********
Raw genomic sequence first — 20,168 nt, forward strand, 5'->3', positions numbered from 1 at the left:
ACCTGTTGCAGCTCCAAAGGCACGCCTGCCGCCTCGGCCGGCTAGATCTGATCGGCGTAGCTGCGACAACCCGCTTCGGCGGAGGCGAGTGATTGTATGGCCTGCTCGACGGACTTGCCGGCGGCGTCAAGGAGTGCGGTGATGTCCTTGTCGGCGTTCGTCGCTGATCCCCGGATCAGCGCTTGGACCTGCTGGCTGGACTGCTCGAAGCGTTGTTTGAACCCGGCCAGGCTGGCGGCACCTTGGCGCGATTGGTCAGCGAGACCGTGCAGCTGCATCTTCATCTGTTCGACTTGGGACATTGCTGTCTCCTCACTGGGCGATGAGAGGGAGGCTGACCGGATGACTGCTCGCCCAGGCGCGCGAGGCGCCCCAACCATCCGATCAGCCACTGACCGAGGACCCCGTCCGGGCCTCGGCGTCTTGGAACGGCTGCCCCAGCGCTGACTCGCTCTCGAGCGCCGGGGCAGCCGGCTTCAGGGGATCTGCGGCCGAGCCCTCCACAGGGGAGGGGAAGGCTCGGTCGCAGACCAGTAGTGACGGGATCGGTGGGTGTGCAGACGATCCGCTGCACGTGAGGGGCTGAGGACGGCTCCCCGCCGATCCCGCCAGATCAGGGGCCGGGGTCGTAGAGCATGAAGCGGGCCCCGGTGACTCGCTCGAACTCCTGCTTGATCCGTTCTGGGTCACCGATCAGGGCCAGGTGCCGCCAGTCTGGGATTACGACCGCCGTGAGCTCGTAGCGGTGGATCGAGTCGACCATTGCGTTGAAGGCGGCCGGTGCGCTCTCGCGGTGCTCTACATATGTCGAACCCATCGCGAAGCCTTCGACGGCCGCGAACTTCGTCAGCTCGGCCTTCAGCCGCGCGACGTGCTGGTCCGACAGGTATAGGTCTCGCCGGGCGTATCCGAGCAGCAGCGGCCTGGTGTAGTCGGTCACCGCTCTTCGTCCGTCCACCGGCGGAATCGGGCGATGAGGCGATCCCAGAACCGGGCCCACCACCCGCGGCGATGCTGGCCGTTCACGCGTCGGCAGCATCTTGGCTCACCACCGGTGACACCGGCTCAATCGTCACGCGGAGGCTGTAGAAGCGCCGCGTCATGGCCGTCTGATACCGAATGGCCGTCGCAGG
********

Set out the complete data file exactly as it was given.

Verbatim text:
Raw genomic sequence first — 20,168 nt, forward strand, 5'->3', positions numbered from 1 at the left:
ACCTGTTGCAGCTCCAAAGGCACGCCTGCCGCCTCGGCCGGCTAGATCTGATCGGCGTAGCTGCGACAACCCGCTTCGGCGGAGGCGAGTGATTGTATGGCCTGCTCGACGGACTTGCCGGCGGCGTCAAGGAGTGCGGTGATGTCCTTGTCGGCGTTCGTCGCTGATCCCCGGATCAGCGCTTGGACCTGCTGGCTGGACTGCTCGAAGCGTTGTTTGAACCCGGCCAGGCTGGCGGCACCTTGGCGCGATTGGTCAGCGAGACCGTGCAGCTGCATCTTCATCTGTTCGACTTGGGACATTGCTGTCTCCTCACTGGGCGATGAGAGGGAGGCTGACCGGATGACTGCTCGCCCAGGCGCGCGAGGCGCCCCAACCATCCGATCAGCCACTGACCGAGGACCCCGTCCGGGCCTCGGCGTCTTGGAACGGCTGCCCCAGCGCTGACTCGCTCTCGAGCGCCGGGGCAGCCGGCTTCAGGGGATCTGCGGCCGAGCCCTCCACAGGGGAGGGGAAGGCTCGGTCGCAGACCAGTAGTGACGGGATCGGTGGGTGTGCAGACGATCCGCTGCACGTGAGGGGCTGAGGACGGCTCCCCGCCGATCCCGCCAGATCAGGGGCCGGGGTCGTAGAGCATGAAGCGGGCCCCGGTGACTCGCTCGAACTCCTGCTTGATCCGTTCTGGGTCACCGATCAGGGCCAGGTGCCGCCAGTCTGGGATTACGACCGCCGTGAGCTCGTAGCGGTGGATCGAGTCGACCATTGCGTTGAAGGCGGCCGGTGCGCTCTCGCGGTGCTCTACATATGTCGAACCCATCGCGAAGCCTTCGACGGCCGCGAACTTCGTCAGCTCGGCCTTCAGCCGCGCGACGTGCTGGTCCGACAGGTATAGGTCTCGCCGGGCGTATCCGAGCAGCAGCGGCCTGGTGTAGTCGGTCACCGCTCTTCGTCCGTCCACCGGCGGAATCGGGCGATGAGGCGATCCCAGAACCGGGCCCACCACCCGCGGCGATGCTGGCCGTTCACGCGTCGGCAGCATCTTGGCTCACCACCGGTGACACCGGCTCAATCGTCACGCGGAGGCTGTAGAAGCGCCGCGTCATGGCCGTCTGATACCGAATGGCCGTCGCAGG